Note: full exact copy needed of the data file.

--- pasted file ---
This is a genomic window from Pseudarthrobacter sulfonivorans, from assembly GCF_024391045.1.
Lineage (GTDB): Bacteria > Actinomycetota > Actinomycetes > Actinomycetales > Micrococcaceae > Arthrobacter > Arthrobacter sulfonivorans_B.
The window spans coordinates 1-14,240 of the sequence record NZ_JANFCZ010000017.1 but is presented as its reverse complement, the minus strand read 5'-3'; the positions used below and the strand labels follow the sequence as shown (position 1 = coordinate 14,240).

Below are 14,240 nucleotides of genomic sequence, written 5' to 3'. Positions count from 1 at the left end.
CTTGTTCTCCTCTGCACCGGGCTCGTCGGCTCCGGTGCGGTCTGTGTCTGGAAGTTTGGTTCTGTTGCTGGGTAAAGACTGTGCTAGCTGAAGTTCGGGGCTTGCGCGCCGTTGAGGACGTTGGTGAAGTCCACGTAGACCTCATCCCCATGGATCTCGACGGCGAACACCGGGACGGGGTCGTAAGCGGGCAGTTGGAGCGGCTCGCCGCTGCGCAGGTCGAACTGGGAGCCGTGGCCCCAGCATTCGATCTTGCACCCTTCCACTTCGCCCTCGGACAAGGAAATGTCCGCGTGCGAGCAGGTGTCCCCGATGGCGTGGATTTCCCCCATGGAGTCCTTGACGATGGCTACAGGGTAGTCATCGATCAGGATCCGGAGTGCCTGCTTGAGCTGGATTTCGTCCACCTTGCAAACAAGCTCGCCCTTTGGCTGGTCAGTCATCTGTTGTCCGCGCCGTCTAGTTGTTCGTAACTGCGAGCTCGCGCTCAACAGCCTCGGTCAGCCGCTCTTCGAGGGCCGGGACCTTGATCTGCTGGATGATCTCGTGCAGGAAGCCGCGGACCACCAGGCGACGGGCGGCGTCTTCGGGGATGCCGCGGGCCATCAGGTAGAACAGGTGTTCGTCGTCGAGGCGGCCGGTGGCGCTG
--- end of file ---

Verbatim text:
This is a genomic window from Pseudarthrobacter sulfonivorans, from assembly GCF_024391045.1.
Lineage (GTDB): Bacteria > Actinomycetota > Actinomycetes > Actinomycetales > Micrococcaceae > Arthrobacter > Arthrobacter sulfonivorans_B.
The window spans coordinates 1-14,240 of the sequence record NZ_JANFCZ010000017.1 but is presented as its reverse complement, the minus strand read 5'-3'; the positions used below and the strand labels follow the sequence as shown (position 1 = coordinate 14,240).

Below are 14,240 nucleotides of genomic sequence, written 5' to 3'. Positions count from 1 at the left end.
CTTGTTCTCCTCTGCACCGGGCTCGTCGGCTCCGGTGCGGTCTGTGTCTGGAAGTTTGGTTCTGTTGCTGGGTAAAGACTGTGCTAGCTGAAGTTCGGGGCTTGCGCGCCGTTGAGGACGTTGGTGAAGTCCACGTAGACCTCATCCCCATGGATCTCGACGGCGAACACCGGGACGGGGTCGTAAGCGGGCAGTTGGAGCGGCTCGCCGCTGCGCAGGTCGAACTGGGAGCCGTGGCCCCAGCATTCGATCTTGCACCCTTCCACTTCGCCCTCGGACAAGGAAATGTCCGCGTGCGAGCAGGTGTCCCCGATGGCGTGGATTTCCCCCATGGAGTCCTTGACGATGGCTACAGGGTAGTCATCGATCAGGATCCGGAGTGCCTGCTTGAGCTGGATTTCGTCCACCTTGCAAACAAGCTCGCCCTTTGGCTGGTCAGTCATCTGTTGTCCGCGCCGTCTAGTTGTTCGTAACTGCGAGCTCGCGCTCAACAGCCTCGGTCAGCCGCTCTTCGAGGGCCGGGACCTTGATCTGCTGGATGATCTCGTGCAGGAAGCCGCGGACCACCAGGCGACGGGCGGCGTCTTCGGGGATGCCGCGGGCCATCAGGTAGAACAGGTGTTCGTCGTCGAGGCGGCCGGTGGCGCTG